Easily Request and Collect Child Support Payments In Cuyahoga County

Child Support Payments Easily Request and Collect Child Support Payments In Cuyahoga County

Easily Request and Collect Child Support Payments In Cuyahoga County

Recent statistics reveal Ohio registered 2.8 divorces per thousand inhabitants in 2019. One of the court’s crucial areas addressed during the divorce proceedings is child support. In most cases, the non-residential parental parent or the parent with the highest income pays child support for the other parent. Unfortunately, a parent may fall behind on child support or simply stop paying. If you are wondering how to file a demand letter for a late Cuyahoga county child support from your ex-partner, DoNotPay is here to help. DoNotPay's Child Support Payment product can automatically file a demand letter on your behalf. Not only will it generate a demand letter specific to your case with references to federal laws, but it will also email or mail the letter to your ex-partner for you.

How Are Child Support Payments Enforced in Cuyahoga County/Ohio?

In Ohio, both parents are obligated to provide financial support for their children whether they are married or not. However, when a couple separates or divorces, one parent is usually bound to make support payments to the other. Parents agree on child support in a written separation or divorce agreement converted to a court order for the child support to be enforced later. Should a parent ordered to pay child support fails to make the payments or delays in making payments, the parent receiving the support can request the court to hold the paying parent/non-custodial parent in contempt of court. Contempt of court charges comes with various consequences, including:

  • Orders for the delinquent parent to appear in court and explain why they have not paid
  • A fine depending on the circumstances of the case
  • A jail time lasting for between 30 to 90 days
  • Orders to pay support obligations in one lump sum

About the Cuyahoga Child Support Enforcement Agency (CSEA)

Each county has its own Child Support Enforcement Agency (CSEA) in Ohio. The Cuyahoga CSEA helps families establish, maintain, and enforce child support orders. The CSEA works to engage non-custodial parents in inadequate co-parenting opportunities, including providing financial and emotional support for their children. If a non-custodial parent is late paying their child support, the custodial parent can ask CSEA for help. CSEA can intervene when payments fall at least one month behind. The agency uses various enforcement methods, including:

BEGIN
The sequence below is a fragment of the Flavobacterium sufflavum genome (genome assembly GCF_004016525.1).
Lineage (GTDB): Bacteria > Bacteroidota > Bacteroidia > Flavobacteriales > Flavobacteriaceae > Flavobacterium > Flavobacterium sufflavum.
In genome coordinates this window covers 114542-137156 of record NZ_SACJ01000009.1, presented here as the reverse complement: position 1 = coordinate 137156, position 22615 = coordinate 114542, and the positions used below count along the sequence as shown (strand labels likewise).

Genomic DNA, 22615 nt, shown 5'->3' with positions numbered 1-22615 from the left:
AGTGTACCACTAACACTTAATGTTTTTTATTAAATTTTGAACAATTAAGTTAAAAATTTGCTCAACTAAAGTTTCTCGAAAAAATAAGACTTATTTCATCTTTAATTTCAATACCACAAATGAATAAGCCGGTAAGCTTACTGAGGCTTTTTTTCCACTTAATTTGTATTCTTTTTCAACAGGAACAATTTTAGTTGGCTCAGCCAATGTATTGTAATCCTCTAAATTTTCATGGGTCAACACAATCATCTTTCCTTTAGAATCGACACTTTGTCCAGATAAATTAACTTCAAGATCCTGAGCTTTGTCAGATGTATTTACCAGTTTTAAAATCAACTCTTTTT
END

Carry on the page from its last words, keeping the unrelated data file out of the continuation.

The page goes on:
• Withholding orders: CSEA can garnish or seize non-custodial parent's wages, disability benefits, pensions, unemployment compensation, and more.
  • Bank account or property attachment: the agency can take funds from your bank accounts and attach liens to your property
  • License suspension includes all government-issued IDs, driver licenses, and commercial licenses.
  • Income tax intercept: the agency can intercept your income tax refunds and use the money for child support obligations.

Services Cuyahoga Child Support Enforcement Agency (CSEA) Provides

Ohio CSEAs handle cases under the Uniform Interstate Family Support Act ("UIFSA") if the non-custodial parent lives in Ohio with the custodial parent living in another state. The specific services that the CSEA provides for the residents include:

  • Locating non-custodial parents
  • Collecting and distributing support payments
  • Establishing paternity and child support orders
  • Enforcing child support orders
  • Collecting and sending child support
  • Modifying child support orders

How Is Child Support Calculated in Cuyahoga/Ohio

In Cuyahoga, child support is calculated by a formula codified into state law. The formula combines the parent's gross income and allows for some specific deductions such as child support for other children, local income tax, and spousal support received or paid. The gross income is then applied to a chart that estimates the amount of child support required to equalize the costs of raising a child. An adjustment can also be made if private health insurance is made for the child.

Step One: Identify Income

List the monthly income for each parent then calculate the total combined monthly income (I) then identify the percentage that each parent contributes to that value (p1 and P2).

Obligee/Custodial ParentObligor/Non-Custodial Parent
Monthly Income (i1)Monthly Income (i2)Combined Monthly Income (I=(i1+i2))
Contribution to Income Income (p1=i1/I)Contribution to Income Income (p1=i1/I)

Step Two: Identity Basic Parental Obligation

In order to calculate how much each parent would spend raising a child, use an expenditures table like the example below to list the associated costs of raising a child where you live.  Then sum the total expenditures (e) and multiply that by the number of children shared (n) for the total parental obligation (O).

Ordinary Expenses Associated With Raising Children
  • Housing: Rent, utilities, mortgage, property taxes, insurance, etc.
  • Apparel: Clothing, shoes
  • Food
  • Transportation: Finance charges, leases, gas & oil, maintenance & repairs, etc. o